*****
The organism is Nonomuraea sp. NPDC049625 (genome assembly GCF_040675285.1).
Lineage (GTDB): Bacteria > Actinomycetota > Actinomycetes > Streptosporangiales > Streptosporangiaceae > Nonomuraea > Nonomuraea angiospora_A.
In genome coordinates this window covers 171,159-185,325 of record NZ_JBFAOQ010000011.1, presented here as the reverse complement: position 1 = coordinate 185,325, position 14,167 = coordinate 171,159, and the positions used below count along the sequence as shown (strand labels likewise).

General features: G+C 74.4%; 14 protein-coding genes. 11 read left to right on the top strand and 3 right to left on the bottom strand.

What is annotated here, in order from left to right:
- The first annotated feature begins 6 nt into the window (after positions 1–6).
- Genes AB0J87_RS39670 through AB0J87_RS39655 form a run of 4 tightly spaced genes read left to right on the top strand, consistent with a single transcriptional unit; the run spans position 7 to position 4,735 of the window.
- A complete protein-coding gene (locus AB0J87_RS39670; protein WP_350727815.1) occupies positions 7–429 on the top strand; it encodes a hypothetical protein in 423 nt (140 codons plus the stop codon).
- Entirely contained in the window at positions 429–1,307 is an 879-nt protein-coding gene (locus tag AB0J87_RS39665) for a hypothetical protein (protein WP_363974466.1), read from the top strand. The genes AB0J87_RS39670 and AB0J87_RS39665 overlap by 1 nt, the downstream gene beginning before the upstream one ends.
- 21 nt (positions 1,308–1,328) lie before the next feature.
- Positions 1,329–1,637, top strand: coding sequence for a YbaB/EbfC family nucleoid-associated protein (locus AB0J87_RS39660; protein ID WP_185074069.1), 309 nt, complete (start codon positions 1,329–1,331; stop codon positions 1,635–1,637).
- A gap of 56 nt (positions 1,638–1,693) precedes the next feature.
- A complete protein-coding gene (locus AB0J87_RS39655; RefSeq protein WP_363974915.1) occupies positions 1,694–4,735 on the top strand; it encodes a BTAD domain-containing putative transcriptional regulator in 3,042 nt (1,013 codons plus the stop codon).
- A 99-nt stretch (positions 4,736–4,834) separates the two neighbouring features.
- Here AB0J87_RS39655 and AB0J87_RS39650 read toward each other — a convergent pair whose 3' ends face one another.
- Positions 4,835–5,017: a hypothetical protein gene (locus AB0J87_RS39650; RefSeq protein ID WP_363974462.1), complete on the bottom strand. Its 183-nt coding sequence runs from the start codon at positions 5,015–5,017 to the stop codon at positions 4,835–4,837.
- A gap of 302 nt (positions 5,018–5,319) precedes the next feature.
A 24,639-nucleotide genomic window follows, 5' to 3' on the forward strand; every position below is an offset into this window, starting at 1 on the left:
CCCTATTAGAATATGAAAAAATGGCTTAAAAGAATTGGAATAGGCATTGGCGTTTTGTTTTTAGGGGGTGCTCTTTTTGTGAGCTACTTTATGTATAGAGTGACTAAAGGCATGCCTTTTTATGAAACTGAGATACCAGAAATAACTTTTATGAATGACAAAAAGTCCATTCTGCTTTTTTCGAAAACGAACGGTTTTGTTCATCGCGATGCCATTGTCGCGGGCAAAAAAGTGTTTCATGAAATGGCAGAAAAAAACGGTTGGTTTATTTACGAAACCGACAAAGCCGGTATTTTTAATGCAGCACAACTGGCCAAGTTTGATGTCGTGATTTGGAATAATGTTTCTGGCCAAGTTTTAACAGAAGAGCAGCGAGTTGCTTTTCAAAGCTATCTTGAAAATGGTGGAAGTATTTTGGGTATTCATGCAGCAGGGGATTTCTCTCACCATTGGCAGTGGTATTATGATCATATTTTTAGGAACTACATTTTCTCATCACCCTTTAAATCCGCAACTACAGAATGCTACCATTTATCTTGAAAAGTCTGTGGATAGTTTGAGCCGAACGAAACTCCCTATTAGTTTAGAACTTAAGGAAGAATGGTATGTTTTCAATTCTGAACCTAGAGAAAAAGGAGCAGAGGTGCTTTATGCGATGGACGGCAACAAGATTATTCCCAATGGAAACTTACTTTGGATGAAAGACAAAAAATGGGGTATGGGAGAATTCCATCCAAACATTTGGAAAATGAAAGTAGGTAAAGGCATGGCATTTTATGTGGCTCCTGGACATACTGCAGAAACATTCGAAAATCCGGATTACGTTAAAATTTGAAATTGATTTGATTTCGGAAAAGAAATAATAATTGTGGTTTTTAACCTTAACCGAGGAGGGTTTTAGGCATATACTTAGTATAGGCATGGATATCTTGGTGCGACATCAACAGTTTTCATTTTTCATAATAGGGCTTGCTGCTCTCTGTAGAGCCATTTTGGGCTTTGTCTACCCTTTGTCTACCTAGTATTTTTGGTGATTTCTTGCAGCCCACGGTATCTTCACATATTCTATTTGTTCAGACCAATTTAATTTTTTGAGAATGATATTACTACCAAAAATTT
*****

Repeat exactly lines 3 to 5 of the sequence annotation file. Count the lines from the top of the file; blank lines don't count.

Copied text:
In genome coordinates this window covers 171,159-185,325 of record NZ_JBFAOQ010000011.1, presented here as the reverse complement: position 1 = coordinate 185,325, position 14,167 = coordinate 171,159, and the positions used below count along the sequence as shown (strand labels likewise).

General features: G+C 74.4%; 14 protein-coding genes. 11 read left to right on the top strand and 3 right to left on the bottom strand.

What is annotated here, in order from left to right: